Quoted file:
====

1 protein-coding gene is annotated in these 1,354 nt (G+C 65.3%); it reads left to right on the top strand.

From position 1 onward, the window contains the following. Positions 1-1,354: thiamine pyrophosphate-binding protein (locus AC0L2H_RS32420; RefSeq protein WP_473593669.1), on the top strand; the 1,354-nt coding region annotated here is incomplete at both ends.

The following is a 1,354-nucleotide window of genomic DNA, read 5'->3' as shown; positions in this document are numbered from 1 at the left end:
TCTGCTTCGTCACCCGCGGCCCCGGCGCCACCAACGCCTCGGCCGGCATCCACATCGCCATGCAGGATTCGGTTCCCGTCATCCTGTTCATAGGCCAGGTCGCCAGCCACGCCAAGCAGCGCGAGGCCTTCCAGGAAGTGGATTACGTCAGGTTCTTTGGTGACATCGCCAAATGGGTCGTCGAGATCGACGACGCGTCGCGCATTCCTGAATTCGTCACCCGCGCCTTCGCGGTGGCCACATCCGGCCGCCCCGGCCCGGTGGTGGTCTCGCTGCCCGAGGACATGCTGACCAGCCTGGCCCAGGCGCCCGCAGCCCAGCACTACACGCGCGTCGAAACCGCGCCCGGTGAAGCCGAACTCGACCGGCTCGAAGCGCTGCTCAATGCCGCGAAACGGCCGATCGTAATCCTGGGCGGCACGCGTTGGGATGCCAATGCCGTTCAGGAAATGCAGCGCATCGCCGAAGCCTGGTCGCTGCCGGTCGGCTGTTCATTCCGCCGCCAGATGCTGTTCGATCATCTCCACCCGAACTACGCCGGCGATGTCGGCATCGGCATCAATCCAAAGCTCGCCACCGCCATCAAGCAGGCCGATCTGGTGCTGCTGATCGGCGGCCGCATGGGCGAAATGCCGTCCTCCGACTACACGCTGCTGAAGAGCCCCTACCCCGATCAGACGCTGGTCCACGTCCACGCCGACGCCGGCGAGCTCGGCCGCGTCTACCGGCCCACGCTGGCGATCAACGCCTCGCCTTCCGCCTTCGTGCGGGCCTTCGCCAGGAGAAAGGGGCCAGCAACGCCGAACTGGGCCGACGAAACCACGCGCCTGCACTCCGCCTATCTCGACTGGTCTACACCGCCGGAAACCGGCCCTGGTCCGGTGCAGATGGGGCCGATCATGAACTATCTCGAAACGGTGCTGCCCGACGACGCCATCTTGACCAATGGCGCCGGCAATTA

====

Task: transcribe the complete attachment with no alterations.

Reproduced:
1 protein-coding gene is annotated in these 1,354 nt (G+C 65.3%); it reads left to right on the top strand.

From position 1 onward, the window contains the following. Positions 1-1,354: thiamine pyrophosphate-binding protein (locus AC0L2H_RS32420; RefSeq protein WP_473593669.1), on the top strand; the 1,354-nt coding region annotated here is incomplete at both ends.

The following is a 1,354-nucleotide window of genomic DNA, read 5'->3' as shown; positions in this document are numbered from 1 at the left end:
TCTGCTTCGTCACCCGCGGCCCCGGCGCCACCAACGCCTCGGCCGGCATCCACATCGCCATGCAGGATTCGGTTCCCGTCATCCTGTTCATAGGCCAGGTCGCCAGCCACGCCAAGCAGCGCGAGGCCTTCCAGGAAGTGGATTACGTCAGGTTCTTTGGTGACATCGCCAAATGGGTCGTCGAGATCGACGACGCGTCGCGCATTCCTGAATTCGTCACCCGCGCCTTCGCGGTGGCCACATCCGGCCGCCCCGGCCCGGTGGTGGTCTCGCTGCCCGAGGACATGCTGACCAGCCTGGCCCAGGCGCCCGCAGCCCAGCACTACACGCGCGTCGAAACCGCGCCCGGTGAAGCCGAACTCGACCGGCTCGAAGCGCTGCTCAATGCCGCGAAACGGCCGATCGTAATCCTGGGCGGCACGCGTTGGGATGCCAATGCCGTTCAGGAAATGCAGCGCATCGCCGAAGCCTGGTCGCTGCCGGTCGGCTGTTCATTCCGCCGCCAGATGCTGTTCGATCATCTCCACCCGAACTACGCCGGCGATGTCGGCATCGGCATCAATCCAAAGCTCGCCACCGCCATCAAGCAGGCCGATCTGGTGCTGCTGATCGGCGGCCGCATGGGCGAAATGCCGTCCTCCGACTACACGCTGCTGAAGAGCCCCTACCCCGATCAGACGCTGGTCCACGTCCACGCCGACGCCGGCGAGCTCGGCCGCGTCTACCGGCCCACGCTGGCGATCAACGCCTCGCCTTCCGCCTTCGTGCGGGCCTTCGCCAGGAGAAAGGGGCCAGCAACGCCGAACTGGGCCGACGAAACCACGCGCCTGCACTCCGCCTATCTCGACTGGTCTACACCGCCGGAAACCGGCCCTGGTCCGGTGCAGATGGGGCCGATCATGAACTATCTCGAAACGGTGCTGCCCGACGACGCCATCTTGACCAATGGCGCCGGCAATTA